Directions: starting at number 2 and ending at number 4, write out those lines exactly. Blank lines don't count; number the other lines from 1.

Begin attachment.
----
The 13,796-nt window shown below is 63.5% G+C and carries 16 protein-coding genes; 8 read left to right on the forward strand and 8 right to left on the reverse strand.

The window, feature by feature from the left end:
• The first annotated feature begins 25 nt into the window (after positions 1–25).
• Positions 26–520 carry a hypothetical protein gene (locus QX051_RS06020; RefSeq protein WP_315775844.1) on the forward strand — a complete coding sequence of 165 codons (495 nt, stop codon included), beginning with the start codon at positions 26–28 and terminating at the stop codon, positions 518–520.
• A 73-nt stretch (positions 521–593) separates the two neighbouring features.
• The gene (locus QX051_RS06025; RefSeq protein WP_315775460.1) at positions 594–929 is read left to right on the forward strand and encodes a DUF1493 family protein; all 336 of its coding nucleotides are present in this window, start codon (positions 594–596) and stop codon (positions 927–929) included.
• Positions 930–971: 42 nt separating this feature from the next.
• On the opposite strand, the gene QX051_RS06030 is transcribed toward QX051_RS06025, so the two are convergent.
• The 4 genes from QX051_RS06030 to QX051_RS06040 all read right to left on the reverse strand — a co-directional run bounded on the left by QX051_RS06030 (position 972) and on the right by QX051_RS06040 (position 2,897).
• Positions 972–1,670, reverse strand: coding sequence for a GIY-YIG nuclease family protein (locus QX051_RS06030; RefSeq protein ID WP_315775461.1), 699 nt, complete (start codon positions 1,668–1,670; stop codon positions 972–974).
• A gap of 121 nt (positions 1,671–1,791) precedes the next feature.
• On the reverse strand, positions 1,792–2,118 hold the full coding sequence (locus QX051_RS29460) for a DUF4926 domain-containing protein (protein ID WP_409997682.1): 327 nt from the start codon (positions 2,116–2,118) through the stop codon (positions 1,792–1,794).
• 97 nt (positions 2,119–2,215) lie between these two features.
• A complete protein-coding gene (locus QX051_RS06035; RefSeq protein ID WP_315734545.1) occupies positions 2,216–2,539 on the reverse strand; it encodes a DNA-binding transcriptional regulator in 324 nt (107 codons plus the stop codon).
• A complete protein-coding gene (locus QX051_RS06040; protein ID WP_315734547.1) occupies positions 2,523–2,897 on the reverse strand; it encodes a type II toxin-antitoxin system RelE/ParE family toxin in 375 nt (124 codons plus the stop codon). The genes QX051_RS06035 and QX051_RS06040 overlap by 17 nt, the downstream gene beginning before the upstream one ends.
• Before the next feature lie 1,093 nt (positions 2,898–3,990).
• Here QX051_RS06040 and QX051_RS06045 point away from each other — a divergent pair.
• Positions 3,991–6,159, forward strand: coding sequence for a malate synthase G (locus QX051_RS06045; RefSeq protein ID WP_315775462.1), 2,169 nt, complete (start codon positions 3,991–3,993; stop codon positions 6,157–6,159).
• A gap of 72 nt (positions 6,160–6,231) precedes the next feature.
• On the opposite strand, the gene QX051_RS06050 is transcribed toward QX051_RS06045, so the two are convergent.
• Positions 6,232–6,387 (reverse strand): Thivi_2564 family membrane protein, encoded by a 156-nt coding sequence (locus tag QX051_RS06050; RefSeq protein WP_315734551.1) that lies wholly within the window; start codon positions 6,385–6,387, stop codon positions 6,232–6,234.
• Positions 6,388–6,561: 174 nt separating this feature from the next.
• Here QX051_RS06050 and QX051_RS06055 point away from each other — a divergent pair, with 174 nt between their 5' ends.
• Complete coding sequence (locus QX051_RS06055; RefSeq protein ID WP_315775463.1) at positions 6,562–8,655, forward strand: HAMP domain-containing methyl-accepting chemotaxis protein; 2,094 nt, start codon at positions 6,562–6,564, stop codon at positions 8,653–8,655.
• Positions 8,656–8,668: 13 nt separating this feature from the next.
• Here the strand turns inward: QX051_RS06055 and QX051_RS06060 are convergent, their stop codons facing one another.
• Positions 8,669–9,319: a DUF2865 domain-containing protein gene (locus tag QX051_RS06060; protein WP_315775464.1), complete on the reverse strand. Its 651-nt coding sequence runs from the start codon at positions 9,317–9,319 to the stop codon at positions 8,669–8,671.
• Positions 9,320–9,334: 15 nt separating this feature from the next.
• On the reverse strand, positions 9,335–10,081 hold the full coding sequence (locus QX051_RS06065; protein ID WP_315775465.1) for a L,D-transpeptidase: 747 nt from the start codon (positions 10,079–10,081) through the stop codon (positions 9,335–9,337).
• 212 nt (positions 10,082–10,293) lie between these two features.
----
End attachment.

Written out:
The window, feature by feature from the left end:
• The first annotated feature begins 25 nt into the window (after positions 1–25).
• Positions 26–520 carry a hypothetical protein gene (locus QX051_RS06020; RefSeq protein WP_315775844.1) on the forward strand — a complete coding sequence of 165 codons (495 nt, stop codon included), beginning with the start codon at positions 26–28 and terminating at the stop codon, positions 518–520.